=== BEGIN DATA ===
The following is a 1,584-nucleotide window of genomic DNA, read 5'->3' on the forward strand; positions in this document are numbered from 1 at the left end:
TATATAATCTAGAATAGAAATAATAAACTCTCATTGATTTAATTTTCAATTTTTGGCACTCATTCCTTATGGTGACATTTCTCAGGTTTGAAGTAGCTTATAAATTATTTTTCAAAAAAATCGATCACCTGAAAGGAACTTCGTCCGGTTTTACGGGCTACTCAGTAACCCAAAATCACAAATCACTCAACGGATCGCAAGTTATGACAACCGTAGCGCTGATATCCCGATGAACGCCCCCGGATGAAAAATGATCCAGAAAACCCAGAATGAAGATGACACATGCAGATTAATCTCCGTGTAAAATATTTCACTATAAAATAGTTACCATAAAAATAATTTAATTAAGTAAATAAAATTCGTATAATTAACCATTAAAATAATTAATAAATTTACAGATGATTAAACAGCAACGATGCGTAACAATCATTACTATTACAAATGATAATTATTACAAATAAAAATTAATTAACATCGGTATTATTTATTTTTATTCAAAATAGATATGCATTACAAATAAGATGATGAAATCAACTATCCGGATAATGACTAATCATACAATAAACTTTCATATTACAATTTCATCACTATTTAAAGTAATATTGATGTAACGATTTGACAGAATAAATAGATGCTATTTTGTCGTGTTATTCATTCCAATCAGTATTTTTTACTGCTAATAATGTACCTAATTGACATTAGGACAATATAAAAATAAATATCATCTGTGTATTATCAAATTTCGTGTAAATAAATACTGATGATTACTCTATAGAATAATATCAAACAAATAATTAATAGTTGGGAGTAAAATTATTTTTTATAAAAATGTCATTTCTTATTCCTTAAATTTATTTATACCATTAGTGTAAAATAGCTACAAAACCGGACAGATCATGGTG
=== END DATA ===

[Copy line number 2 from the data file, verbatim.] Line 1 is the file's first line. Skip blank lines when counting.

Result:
TATATAATCTAGAATAGAAATAATAAACTCTCATTGATTTAATTTTCAATTTTTGGCACTCATTCCTTATGGTGACATTTCTCAGGTTTGAAGTAGCTTATAAATTATTTTTCAAAAAAATCGATCACCTGAAAGGAACTTCGTCCGGTTTTACGGGCTACTCAGTAACCCAAAATCACAAATCACTCAACGGATCGCAAGTTATGACAACCGTAGCGCTGATATCCCGATGAACGCCCCCGGATGAAAAATGATCCAGAAAACCCAGAATGAAGATGACACATGCAGATTAATCTCCGTGTAAAATATTTCACTATAAAATAGTTACCATAAAAATAATTTAATTAAGTAAATAAAATTCGTATAATTAACCATTAAAATAATTAATAAATTTACAGATGATTAAACAGCAACGATGCGTAACAATCATTACTATTACAAATGATAATTATTACAAATAAAAATTAATTAACATCGGTATTATTTATTTTTATTCAAAATAGATATGCATTACAAATAAGATGATGAAATCAACTATCCGGATAATGACTAATCATACAATAAACTTTCATATTACAATTTCATCACTATTTAAAGTAATATTGATGTAACGATTTGACAGAATAAATAGATGCTATTTTGTCGTGTTATTCATTCCAATCAGTATTTTTTACTGCTAATAATGTACCTAATTGACATTAGGACAATATAAAAATAAATATCATCTGTGTATTATCAAATTTCGTGTAAATAAATACTGATGATTACTCTATAGAATAATATCAAACAAATAATTAATAGTTGGGAGTAAAATTATTTTTTATAAAAATGTCATTTCTTATTCCTTAAATTTATTTATACCATTAGTGTAAAATAGCTACAAAACCGGACAGATCATGGTG